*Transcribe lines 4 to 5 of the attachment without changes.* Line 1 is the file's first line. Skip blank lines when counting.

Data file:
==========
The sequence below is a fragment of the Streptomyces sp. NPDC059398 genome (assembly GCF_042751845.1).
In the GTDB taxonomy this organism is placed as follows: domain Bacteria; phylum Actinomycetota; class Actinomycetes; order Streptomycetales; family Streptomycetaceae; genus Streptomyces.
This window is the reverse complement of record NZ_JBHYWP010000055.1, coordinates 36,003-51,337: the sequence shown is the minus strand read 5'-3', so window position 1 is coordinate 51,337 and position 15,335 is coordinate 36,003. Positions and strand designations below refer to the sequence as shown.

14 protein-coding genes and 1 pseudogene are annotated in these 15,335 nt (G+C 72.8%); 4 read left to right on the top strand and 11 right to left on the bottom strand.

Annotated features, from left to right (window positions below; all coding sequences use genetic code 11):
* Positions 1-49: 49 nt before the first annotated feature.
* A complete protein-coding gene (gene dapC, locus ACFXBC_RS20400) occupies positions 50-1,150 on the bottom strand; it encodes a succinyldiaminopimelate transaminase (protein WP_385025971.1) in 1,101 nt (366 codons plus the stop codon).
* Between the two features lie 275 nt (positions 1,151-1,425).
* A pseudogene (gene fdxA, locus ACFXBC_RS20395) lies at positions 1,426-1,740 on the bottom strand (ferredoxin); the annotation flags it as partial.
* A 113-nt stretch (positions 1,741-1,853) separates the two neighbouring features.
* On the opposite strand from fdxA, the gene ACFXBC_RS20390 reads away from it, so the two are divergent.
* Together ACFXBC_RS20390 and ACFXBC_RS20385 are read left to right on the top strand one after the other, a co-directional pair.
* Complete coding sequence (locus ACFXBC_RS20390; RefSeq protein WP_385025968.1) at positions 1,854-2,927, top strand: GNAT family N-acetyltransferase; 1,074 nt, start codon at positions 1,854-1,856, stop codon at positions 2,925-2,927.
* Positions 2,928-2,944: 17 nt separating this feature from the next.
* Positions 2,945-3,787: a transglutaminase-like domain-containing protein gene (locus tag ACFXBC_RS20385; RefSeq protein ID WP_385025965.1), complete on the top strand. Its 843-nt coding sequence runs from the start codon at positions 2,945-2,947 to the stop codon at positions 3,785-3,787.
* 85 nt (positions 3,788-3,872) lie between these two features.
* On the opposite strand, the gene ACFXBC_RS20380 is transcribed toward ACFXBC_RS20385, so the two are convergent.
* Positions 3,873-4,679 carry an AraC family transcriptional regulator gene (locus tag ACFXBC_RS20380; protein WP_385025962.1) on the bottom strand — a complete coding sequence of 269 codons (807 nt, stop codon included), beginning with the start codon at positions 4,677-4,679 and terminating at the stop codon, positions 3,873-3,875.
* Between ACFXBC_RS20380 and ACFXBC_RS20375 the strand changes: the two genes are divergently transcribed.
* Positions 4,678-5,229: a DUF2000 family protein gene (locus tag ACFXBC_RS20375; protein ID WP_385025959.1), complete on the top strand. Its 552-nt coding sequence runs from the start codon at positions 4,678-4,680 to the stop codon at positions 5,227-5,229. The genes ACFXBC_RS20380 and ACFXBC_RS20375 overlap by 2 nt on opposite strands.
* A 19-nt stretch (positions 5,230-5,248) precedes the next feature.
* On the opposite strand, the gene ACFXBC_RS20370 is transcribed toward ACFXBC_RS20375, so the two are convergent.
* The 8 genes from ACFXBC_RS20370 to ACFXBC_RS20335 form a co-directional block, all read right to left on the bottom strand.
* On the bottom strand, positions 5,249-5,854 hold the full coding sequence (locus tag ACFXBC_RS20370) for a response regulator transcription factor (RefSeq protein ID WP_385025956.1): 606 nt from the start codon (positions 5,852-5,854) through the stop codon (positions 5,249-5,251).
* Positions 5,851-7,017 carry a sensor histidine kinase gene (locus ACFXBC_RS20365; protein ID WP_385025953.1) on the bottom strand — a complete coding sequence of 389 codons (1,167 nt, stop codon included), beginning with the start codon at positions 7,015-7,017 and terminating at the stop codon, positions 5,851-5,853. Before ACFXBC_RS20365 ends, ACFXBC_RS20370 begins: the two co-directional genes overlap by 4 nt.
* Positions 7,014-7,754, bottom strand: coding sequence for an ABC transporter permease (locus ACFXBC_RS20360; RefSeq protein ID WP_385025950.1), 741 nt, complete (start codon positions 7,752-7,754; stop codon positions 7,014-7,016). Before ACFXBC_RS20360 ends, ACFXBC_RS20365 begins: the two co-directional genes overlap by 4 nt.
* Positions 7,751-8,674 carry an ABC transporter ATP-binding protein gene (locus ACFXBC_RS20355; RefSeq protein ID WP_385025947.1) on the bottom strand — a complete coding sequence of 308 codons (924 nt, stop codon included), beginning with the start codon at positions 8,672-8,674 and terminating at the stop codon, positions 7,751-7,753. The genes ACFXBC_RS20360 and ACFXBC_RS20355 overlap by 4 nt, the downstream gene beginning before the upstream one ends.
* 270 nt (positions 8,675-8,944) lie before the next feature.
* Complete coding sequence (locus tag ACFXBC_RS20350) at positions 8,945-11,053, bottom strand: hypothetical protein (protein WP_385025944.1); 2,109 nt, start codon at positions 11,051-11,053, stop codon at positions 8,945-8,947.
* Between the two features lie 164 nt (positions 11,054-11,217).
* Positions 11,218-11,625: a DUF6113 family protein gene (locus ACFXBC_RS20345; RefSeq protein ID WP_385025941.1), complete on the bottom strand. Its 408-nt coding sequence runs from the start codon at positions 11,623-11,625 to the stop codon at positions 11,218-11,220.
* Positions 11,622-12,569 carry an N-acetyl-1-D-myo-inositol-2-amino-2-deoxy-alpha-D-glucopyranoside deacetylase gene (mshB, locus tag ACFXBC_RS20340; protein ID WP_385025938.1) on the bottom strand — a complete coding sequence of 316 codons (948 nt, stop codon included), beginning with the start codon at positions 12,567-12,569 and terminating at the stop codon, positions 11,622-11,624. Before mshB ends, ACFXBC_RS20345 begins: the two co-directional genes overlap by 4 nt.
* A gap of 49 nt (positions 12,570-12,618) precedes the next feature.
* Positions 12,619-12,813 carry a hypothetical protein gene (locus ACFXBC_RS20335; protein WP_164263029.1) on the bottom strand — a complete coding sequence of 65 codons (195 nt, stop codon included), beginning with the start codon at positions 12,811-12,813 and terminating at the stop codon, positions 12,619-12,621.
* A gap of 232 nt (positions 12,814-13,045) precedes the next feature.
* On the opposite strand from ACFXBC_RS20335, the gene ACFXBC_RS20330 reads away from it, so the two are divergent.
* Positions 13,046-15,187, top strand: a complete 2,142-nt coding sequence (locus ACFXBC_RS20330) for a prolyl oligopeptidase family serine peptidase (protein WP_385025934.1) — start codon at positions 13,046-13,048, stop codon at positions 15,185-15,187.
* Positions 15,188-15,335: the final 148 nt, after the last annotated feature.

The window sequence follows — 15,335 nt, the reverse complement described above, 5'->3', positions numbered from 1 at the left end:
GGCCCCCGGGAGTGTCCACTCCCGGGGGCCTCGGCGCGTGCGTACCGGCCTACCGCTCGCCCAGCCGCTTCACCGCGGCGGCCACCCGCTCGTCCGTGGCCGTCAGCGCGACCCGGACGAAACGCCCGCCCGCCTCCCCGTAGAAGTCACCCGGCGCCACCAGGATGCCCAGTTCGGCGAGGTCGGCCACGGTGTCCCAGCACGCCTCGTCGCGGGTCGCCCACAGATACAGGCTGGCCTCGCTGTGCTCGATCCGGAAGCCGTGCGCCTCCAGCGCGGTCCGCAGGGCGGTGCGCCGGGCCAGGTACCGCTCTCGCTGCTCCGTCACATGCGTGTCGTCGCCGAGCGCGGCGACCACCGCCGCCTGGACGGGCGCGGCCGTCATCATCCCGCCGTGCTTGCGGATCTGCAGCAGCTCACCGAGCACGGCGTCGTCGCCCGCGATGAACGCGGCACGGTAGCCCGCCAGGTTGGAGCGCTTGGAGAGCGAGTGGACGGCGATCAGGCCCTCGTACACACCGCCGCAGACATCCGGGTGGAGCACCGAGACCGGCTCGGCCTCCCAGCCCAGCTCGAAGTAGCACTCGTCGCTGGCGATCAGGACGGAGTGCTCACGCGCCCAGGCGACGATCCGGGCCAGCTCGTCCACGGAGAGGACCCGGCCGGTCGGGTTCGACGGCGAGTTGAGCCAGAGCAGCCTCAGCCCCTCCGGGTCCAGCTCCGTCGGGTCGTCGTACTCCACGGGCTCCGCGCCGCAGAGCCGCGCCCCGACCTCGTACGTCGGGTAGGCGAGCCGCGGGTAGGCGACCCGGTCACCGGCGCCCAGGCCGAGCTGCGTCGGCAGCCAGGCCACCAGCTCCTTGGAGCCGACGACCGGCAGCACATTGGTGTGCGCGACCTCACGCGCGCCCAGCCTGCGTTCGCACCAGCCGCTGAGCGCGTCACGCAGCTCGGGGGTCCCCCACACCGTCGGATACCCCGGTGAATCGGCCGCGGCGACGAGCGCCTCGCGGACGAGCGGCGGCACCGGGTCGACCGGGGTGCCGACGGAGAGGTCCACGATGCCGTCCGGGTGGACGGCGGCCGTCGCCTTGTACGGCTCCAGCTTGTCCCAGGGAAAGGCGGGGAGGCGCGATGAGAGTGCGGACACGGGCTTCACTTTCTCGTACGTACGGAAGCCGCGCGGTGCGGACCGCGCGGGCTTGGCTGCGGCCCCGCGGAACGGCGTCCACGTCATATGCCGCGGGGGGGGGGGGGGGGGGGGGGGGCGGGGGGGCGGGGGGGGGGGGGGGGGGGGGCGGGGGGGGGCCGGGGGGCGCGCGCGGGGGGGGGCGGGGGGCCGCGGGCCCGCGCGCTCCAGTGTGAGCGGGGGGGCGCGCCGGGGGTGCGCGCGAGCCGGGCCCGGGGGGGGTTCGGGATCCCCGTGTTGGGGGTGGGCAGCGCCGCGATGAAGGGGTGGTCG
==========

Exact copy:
14 protein-coding genes and 1 pseudogene are annotated in these 15,335 nt (G+C 72.8%); 4 read left to right on the top strand and 11 right to left on the bottom strand.

Annotated features, from left to right (window positions below; all coding sequences use genetic code 11):